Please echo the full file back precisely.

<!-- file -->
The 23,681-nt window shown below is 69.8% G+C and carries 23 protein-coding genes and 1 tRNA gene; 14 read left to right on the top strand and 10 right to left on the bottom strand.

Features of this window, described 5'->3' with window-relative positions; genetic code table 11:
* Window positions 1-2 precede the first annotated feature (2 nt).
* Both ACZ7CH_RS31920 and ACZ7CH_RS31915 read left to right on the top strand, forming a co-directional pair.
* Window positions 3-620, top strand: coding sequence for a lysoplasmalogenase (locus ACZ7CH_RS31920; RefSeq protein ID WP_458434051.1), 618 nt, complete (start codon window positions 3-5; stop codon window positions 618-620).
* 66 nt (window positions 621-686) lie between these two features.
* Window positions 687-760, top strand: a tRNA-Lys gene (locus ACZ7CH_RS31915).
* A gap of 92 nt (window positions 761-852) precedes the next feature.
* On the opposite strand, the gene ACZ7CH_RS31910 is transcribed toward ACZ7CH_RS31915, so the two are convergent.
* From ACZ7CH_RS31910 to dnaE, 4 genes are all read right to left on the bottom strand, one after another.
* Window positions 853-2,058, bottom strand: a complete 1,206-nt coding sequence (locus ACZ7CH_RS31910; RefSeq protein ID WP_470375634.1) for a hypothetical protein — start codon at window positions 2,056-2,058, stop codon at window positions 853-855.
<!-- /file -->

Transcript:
The 23,681-nt window shown below is 69.8% G+C and carries 23 protein-coding genes and 1 tRNA gene; 14 read left to right on the top strand and 10 right to left on the bottom strand.

Features of this window, described 5'->3' with window-relative positions; genetic code table 11:
* Window positions 1-2 precede the first annotated feature (2 nt).
* Both ACZ7CH_RS31920 and ACZ7CH_RS31915 read left to right on the top strand, forming a co-directional pair.
* Window positions 3-620, top strand: coding sequence for a lysoplasmalogenase (locus ACZ7CH_RS31920; RefSeq protein ID WP_458434051.1), 618 nt, complete (start codon window positions 3-5; stop codon window positions 618-620).
* 66 nt (window positions 621-686) lie between these two features.
* Window positions 687-760, top strand: a tRNA-Lys gene (locus ACZ7CH_RS31915).
* A gap of 92 nt (window positions 761-852) precedes the next feature.
* On the opposite strand, the gene ACZ7CH_RS31910 is transcribed toward ACZ7CH_RS31915, so the two are convergent.
* From ACZ7CH_RS31910 to dnaE, 4 genes are all read right to left on the bottom strand, one after another.
* Window positions 853-2,058, bottom strand: a complete 1,206-nt coding sequence (locus ACZ7CH_RS31910; RefSeq protein ID WP_470375634.1) for a hypothetical protein — start codon at window positions 2,056-2,058, stop codon at window positions 853-855.